Clymer, St. Peter named '04 HHS distinguished alumni
Vonnie St. Peter and the late Theodore W. Clymer have been named to join other distinguished Hudson High School alumni on the school's Wall of Fame.
The two will be honored at a ceremony on Wednesday, Sept. 29, at the school beginning at 6 p.m. The ceremony is open to the public. A dinner for invited guests will follow.
Dr. Theodore W. Clymer
When Dr. Theodore Clymer died July 25, his obituary was featured not only in the Star-Observer but prominently in the New York Times.
Clymer, a member of the class of 1945, was known nationally as an expert in early reading education. In his 1963 study of phonics, Clymer analyzed the way elementary students were taught to read and ultimately changed the way teachers taught.
Clymer grew up in Hudson and after graduation went on to received a bachelor of science degree from River Falls State Teachers College, now UW-River Falls. He received his master's degree and Ph.D. in educational psychology from the University of Minnesota in 1952.
After completing his doctorate, Clymer taught for a time before joining the faculty of the University of Minnesota where he was a leader in reading research and research training. He was the founder and first editor of Reading Research Quarterly and, with Thomas C. Barnett, developed a reading readiness assessment test used for decades by kindergarten and first-grade teachers. For 40 years he was an author-editor of reading textbooks for Houghton Mifflin publishers, including the Reading 360 textbook series based on his research.
After leaving the U of M in 1976, Clymer moved to California and went on to publish textbooks and several children's books. Clymer stayed in touch with Willis Miller, publisher emeritus of the Star-Observer. Clymer came back to Hudson to research his family's genealogy and used Miller's index at the newspaper in his research. Miller remembered Clymer as a young man.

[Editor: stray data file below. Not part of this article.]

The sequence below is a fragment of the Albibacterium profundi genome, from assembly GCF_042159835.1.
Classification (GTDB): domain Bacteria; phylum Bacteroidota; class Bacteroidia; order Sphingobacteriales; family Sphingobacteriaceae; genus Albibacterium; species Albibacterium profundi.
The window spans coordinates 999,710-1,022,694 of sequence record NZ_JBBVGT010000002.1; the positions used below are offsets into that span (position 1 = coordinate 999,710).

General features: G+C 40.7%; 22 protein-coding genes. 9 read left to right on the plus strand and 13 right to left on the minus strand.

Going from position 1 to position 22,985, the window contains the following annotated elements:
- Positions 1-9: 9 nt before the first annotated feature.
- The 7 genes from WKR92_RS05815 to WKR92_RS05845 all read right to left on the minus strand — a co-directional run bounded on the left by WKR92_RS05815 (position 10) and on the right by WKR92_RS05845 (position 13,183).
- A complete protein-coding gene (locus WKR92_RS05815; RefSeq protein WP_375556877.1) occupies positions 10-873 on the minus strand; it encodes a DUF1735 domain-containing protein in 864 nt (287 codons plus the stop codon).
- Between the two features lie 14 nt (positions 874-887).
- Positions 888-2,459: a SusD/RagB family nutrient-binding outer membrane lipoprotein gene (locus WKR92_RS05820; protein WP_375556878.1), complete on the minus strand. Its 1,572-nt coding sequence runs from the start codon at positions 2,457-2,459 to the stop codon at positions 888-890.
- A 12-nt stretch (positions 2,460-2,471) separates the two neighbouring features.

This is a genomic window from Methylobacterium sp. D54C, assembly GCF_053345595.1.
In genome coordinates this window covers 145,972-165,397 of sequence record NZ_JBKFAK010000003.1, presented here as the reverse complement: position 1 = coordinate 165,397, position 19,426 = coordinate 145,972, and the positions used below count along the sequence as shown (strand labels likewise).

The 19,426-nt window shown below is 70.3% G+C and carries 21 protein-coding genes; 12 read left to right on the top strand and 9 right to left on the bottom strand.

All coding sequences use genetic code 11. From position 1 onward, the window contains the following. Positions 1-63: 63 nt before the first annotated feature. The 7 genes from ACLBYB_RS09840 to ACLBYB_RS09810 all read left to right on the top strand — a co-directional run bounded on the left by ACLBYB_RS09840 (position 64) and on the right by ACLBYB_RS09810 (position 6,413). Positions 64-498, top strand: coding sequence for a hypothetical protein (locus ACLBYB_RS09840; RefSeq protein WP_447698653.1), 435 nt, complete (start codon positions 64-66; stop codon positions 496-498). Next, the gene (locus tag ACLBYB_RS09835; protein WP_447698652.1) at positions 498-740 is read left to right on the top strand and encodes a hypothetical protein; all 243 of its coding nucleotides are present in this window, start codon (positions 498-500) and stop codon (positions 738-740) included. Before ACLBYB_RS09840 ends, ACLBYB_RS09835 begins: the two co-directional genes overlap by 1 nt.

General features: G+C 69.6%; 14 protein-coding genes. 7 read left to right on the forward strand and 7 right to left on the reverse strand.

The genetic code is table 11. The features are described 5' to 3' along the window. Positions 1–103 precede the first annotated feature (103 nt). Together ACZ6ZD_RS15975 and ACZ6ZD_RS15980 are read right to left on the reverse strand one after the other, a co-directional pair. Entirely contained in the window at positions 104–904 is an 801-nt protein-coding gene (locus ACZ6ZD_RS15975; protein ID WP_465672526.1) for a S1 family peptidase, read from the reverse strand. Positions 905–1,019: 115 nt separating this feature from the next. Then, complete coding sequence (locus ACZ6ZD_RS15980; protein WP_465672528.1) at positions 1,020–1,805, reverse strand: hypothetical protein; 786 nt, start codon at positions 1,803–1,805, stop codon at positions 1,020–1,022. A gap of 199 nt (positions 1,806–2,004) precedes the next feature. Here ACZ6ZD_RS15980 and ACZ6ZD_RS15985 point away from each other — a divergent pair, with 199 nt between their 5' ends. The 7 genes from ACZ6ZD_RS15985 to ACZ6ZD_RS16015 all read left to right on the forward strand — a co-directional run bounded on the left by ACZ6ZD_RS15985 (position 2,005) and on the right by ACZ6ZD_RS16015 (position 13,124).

"He was a stellar student, a wonderful debater and a credit to the school. He went on to be a credit to the whole community. And as smart as he was, he was a very humble fellow, an all-around good guy."
Clymer died at age 77 after a long illness. He is survived by his wife, Genie, and two daughters from his first marriage, Brook of Lake Arrowhead, Calif., and Lorna of Los Angeles.
Vonnie St. Peter
That's "Nurse Vonnie" to most people in Hudson. For three generations of babies born at Hudson Hospital her face was among the first they saw as they entered the world. St. Peter left Hudson Hospital this summer but not before heading up First Steps, the obstetrics department and being on hand for an estimated 1,000 births there.
At Hudson High School in the late 1950s and early '60s, St. Peter knew she wanted a career in medicine. She would have liked to be a doctor but ran up hard against chemistry. But with time and perseverance, she got her career in medicine and has never looked back.
St. Peter had three children and waited until they were all in school to enter nursing school full time. A divorced mother, she recalled sitting at the kitchen table with her two sons and her daughter with "everybody doing their homework." She graduated as a registered nurse from St. Mary's College in 1976 and eventually came back to Hudson, where she was hired by Julie Lohman, formerly the hospital's personnel director.
In addition to her years of service at Hudson Hospital, St. Peter, with the help of others, founded and maintains the Caring Cradle, a burial place at Willow River Cemetery for families to bring loved ones lost through miscarriage or stillbirth.
St. Peter said she is humbled by the distinguished alumni award and has this advice for the students who attend HHS now.
"The path I took to my career wasn't as clear, and in hindsight I might have gone about it in a different way. But it got me to where I am now, and I wouldn't change anything about that. But I would tell kids to take advantage of all the school has to offer in helping them find out who they are and what they want. And once you have a goal, follow your heart and go after it. That way you will end up doing something you love, and nothing is better than that. It makes all the work and ups and downs along the way worth it. That I can guarantee. The truth is I would have done my job for free."
St. Peter said she has enjoyed the time off since leaving Hudson Hospital but says she is ready to get back to the work she loves. She hopes to find a position where she can mentor new nurses and work with families in a hospital setting.
For more information about the Wall of Fame ceremony next Wednesday, call Kay Couch at HHS at (715) 386-4226.